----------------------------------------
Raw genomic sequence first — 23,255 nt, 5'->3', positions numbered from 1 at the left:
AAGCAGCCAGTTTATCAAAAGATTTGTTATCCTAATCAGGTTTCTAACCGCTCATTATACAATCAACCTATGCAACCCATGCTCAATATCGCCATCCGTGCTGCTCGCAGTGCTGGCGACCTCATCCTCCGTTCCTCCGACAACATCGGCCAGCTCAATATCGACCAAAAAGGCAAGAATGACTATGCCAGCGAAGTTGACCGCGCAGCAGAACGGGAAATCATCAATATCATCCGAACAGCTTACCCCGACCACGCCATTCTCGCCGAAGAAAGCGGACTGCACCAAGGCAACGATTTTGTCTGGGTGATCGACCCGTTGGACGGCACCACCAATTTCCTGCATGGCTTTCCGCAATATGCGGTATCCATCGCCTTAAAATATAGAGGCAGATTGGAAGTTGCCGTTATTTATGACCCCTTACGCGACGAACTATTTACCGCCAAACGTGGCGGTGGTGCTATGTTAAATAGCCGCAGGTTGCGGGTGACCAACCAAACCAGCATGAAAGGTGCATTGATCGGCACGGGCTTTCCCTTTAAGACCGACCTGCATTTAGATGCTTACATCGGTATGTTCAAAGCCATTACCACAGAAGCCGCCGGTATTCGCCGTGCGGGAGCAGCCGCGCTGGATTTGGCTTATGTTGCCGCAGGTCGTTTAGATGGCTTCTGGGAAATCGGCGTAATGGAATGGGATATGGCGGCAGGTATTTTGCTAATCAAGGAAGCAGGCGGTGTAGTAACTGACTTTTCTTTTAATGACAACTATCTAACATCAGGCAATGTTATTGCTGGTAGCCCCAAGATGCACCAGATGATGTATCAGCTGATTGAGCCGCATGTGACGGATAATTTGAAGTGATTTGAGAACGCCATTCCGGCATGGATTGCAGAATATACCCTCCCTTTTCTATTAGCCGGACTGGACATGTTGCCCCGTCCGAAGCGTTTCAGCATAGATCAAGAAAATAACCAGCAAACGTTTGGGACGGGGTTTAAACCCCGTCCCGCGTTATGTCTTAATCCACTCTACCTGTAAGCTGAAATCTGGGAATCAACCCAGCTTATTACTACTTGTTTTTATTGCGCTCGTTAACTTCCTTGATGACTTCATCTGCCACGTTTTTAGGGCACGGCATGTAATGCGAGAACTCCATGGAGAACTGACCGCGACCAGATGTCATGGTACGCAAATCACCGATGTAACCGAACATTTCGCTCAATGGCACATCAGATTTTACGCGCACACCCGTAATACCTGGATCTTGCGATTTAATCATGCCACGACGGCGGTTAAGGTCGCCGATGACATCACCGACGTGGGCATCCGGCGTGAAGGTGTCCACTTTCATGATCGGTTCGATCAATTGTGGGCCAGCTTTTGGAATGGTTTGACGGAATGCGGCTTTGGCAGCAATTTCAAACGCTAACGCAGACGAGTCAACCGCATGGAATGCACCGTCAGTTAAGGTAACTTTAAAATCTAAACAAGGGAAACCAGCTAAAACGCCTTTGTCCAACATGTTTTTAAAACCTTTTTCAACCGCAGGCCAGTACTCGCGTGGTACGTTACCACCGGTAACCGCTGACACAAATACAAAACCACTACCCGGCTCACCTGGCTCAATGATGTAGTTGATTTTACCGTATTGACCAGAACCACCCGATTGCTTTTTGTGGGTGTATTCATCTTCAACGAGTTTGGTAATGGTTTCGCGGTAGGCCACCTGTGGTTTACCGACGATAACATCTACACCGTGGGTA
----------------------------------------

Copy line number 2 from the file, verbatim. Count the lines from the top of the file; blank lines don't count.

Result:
AAGCAGCCAGTTTATCAAAAGATTTGTTATCCTAATCAGGTTTCTAACCGCTCATTATACAATCAACCTATGCAACCCATGCTCAATATCGCCATCCGTGCTGCTCGCAGTGCTGGCGACCTCATCCTCCGTTCCTCCGACAACATCGGCCAGCTCAATATCGACCAAAAAGGCAAGAATGACTATGCCAGCGAAGTTGACCGCGCAGCAGAACGGGAAATCATCAATATCATCCGAACAGCTTACCCCGACCACGCCATTCTCGCCGAAGAAAGCGGACTGCACCAAGGCAACGATTTTGTCTGGGTGATCGACCCGTTGGACGGCACCACCAATTTCCTGCATGGCTTTCCGCAATATGCGGTATCCATCGCCTTAAAATATAGAGGCAGATTGGAAGTTGCCGTTATTTATGACCCCTTACGCGACGAACTATTTACCGCCAAACGTGGCGGTGGTGCTATGTTAAATAGCCGCAGGTTGCGGGTGACCAACCAAACCAGCATGAAAGGTGCATTGATCGGCACGGGCTTTCCCTTTAAGACCGACCTGCATTTAGATGCTTACATCGGTATGTTCAAAGCCATTACCACAGAAGCCGCCGGTATTCGCCGTGCGGGAGCAGCCGCGCTGGATTTGGCTTATGTTGCCGCAGGTCGTTTAGATGGCTTCTGGGAAATCGGCGTAATGGAATGGGATATGGCGGCAGGTATTTTGCTAATCAAGGAAGCAGGCGGTGTAGTAACTGACTTTTCTTTTAATGACAACTATCTAACATCAGGCAATGTTATTGCTGGTAGCCCCAAGATGCACCAGATGATGTATCAGCTGATTGAGCCGCATGTGACGGATAATTTGAAGTGATTTGAGAACGCCATTCCGGCATGGATTGCAGAATATACCCTCCCTTTTCTATTAGCCGGACTGGACATGTTGCCCCGTCCGAAGCGTTTCAGCATAGATCAAGAAAATAACCAGCAAACGTTTGGGACGGGGTTTAAACCCCGTCCCGCGTTATGTCTTAATCCACTCTACCTGTAAGCTGAAATCTGGGAATCAACCCAGCTTATTACTACTTGTTTTTATTGCGCTCGTTAACTTCCTTGATGACTTCATCTGCCACGTTTTTAGGGCACGGCATGTAATGCGAGAACTCCATGGAGAACTGACCGCGACCAGATGTCATGGTACGCAAATCACCGATGTAACCGAACATTTCGCTCAATGGCACATCAGATTTTACGCGCACACCCGTAATACCTGGATCTTGCGATTTAATCATGCCACGACGGCGGTTAAGGTCGCCGATGACATCACCGACGTGGGCATCCGGCGTGAAGGTGTCCACTTTCATGATCGGTTCGATCAATTGTGGGCCAGCTTTTGGAATGGTTTGACGGAATGCGGCTTTGGCAGCAATTTCAAACGCTAACGCAGACGAGTCAACCGCATGGAATGCACCGTCAGTTAAGGTAACTTTAAAATCTAAACAAGGGAAACCAGCTAAAACGCCTTTGTCCAACATGTTTTTAAAACCTTTTTCAACCGCAGGCCAGTACTCGCGTGGTACGTTACCACCGGTAACCGCTGACACAAATACAAAACCACTACCCGGCTCACCTGGCTCAATGATGTAGTTGATTTTACCGTATTGACCAGAACCACCCGATTGCTTTTTGTGGGTGTATTCATCTTCAACGAGTTTGGTAATGGTTTCGCGGTAGGCCACCTGTGGTTTACCGACGATAACATCTACACCGTGGGTA